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GPs asked to volunteer in hospitals during strike – but not a single one responds

Exclusive A CCG’s attempts to get GPs to volunteer at the local hospital to cover for absences during today’s junior doctor strike failed, with not a single GP taking up the offer. 

NHS North Somerset CCG sent a message to member practices yesterday afternoon, with a plea to step in to cover the medical assessment unit at Weston General Hospital in Weston-super-Mare.

The request did not detail how much money GPs would be given – if any – for working on the day of the strike. However, discussions on potential funding did not take place as no GPs took up the offer.

NHS England today claimed that 1,279 inpatient and 2,175 day case elective procedures had to be cancelled, adding that 39% of the junior doctor workforce was working today.

In preparation for any potential disruption, NHS North Somerset CCG approached the Weston General Hospital offering to request GPs volunteer at the hospital, with hospital chiefs saying that they may need cover in the medical assessment unit. 

A CCG spokesperson said: ’It was [NHS] North Somerset [CCG] that sent out the email but as far as I am aware there was no take up.’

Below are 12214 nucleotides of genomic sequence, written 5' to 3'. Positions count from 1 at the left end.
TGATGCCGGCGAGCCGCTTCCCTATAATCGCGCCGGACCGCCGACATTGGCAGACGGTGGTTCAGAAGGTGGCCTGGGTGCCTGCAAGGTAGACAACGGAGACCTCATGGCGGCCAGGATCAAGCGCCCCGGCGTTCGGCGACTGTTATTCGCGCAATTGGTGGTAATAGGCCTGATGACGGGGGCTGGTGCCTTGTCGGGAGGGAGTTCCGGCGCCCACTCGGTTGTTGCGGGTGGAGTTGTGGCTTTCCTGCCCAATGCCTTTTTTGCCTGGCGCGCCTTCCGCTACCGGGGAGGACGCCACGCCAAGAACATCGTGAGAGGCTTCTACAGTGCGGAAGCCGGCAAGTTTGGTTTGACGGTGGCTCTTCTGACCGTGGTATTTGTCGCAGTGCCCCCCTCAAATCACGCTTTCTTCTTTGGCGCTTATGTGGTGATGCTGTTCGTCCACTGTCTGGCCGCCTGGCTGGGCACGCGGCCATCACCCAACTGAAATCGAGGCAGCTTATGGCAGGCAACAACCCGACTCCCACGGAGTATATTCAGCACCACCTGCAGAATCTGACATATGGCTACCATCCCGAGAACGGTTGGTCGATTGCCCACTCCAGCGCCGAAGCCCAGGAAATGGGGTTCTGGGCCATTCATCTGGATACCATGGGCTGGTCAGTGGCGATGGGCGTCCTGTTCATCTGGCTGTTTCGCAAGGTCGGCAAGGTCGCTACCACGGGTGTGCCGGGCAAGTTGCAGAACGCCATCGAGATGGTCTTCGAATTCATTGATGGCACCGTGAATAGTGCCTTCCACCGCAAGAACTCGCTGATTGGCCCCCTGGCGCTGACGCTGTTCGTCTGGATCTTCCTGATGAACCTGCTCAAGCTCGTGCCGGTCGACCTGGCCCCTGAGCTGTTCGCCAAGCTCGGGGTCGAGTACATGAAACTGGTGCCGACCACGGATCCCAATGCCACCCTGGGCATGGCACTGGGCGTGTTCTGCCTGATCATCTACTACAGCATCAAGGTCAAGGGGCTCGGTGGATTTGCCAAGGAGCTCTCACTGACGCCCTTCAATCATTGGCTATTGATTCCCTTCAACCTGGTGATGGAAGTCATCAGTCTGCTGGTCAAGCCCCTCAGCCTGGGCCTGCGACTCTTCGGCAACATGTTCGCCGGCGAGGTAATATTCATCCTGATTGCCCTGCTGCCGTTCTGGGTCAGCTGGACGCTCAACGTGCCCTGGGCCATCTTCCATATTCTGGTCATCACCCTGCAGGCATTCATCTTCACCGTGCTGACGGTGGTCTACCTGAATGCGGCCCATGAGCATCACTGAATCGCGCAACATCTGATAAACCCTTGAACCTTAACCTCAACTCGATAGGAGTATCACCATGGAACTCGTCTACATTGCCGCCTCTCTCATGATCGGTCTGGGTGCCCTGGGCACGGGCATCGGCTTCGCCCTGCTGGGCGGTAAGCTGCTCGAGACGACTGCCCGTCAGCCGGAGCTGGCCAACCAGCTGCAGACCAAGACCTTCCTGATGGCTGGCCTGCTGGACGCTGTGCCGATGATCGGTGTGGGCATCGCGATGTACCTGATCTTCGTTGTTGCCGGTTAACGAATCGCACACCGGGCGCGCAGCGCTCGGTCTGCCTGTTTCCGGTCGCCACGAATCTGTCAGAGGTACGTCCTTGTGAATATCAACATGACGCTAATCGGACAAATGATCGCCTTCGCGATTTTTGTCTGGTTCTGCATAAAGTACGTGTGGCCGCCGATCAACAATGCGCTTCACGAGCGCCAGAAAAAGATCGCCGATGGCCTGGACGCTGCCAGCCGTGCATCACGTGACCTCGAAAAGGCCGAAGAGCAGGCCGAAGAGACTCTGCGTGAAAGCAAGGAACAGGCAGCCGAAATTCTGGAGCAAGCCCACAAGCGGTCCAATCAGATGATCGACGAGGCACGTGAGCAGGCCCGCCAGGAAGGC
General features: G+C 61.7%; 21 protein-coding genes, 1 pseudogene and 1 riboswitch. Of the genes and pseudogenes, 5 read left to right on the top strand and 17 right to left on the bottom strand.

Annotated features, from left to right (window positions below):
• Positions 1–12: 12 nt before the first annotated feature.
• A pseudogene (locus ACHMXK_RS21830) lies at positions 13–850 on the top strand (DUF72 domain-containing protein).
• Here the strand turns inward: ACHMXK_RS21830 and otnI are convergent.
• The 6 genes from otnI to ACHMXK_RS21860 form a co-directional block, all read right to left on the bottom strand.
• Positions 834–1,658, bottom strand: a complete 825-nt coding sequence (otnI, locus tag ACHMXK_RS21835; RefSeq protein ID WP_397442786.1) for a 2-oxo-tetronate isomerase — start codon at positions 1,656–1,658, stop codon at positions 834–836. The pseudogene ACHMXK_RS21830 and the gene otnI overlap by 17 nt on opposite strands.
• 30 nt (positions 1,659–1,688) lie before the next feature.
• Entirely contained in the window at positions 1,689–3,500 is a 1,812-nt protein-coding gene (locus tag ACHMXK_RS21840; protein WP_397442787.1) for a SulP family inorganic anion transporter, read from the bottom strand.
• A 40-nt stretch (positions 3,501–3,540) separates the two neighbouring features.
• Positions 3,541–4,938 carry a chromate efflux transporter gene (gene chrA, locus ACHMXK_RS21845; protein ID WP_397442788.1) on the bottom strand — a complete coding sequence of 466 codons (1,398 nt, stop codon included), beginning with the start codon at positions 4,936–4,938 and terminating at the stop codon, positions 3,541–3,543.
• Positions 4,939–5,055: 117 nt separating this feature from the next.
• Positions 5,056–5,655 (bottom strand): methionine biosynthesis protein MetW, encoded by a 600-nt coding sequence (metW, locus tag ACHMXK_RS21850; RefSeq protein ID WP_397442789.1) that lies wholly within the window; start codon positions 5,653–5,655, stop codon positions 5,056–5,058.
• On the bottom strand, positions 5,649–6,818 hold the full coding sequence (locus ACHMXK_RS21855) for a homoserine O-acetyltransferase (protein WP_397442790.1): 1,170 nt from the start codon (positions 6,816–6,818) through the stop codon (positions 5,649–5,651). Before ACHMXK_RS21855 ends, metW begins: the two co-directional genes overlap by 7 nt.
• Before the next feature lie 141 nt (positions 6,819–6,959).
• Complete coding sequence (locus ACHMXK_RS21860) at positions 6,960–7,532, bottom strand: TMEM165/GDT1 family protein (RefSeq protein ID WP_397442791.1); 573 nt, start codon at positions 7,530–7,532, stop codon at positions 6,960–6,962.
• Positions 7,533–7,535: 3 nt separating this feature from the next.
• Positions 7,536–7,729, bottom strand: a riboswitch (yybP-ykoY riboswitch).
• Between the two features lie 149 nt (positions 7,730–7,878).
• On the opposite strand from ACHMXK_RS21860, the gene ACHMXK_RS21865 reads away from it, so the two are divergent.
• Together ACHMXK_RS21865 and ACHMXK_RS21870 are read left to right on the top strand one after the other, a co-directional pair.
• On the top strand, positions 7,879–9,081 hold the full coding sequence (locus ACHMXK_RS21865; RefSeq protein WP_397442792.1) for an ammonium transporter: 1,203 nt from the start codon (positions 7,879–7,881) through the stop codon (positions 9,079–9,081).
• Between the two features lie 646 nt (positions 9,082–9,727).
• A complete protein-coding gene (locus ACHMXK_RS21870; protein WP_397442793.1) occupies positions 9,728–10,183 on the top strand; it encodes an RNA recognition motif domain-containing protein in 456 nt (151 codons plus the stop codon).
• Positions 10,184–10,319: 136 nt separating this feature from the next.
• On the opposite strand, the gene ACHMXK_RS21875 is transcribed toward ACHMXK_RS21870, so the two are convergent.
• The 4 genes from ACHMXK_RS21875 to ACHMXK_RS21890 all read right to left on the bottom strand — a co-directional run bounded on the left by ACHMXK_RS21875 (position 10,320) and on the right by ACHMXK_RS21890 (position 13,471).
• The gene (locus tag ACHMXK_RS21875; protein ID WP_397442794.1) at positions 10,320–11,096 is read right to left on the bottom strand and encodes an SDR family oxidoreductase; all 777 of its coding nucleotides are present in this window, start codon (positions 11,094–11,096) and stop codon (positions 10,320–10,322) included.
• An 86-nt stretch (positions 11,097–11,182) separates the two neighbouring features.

A spokesperson for the hospital confirmed there was no take up of the offer.

They added: ’We responded to an offer from North Somerset CCG who as part of our system partnership working, asked us if we wanted GPs in the hospital to support clinical care during the junior doctor industrial action.

’All our clinical areas were already fully covered by our own cConsultant teams so instead we suggested that any GPs who did want to do this could work in the medical assessment unit as we’re always keen to work in partnership with primary care and welcome the opportunity for GPs to see how the hospital works.’

Peter Harrison, a local practice manager, said that the message had arrived late yesterday afternoon and not offered any compensation or answers about indemnity cover for potential volunteering doctors.

He said: ’It was something they sent round to all of us. It is our local district general hospital. I guess we don’t mind anybody asking, it was just the lateness that kind of surprised us… Nobody has got back to me answering any of those questions so none of my doctors would have been able to do anything about it anyway.’

But he added that he was not opposed to the idea of GPs doing medical assessments during the strike.

Pulse revealed yesterday that Birmingham LMC had advised GP practices to cancel routine work to ensure they are able to cope with an increase in unscheduled work during the three planned junior doctor strikes.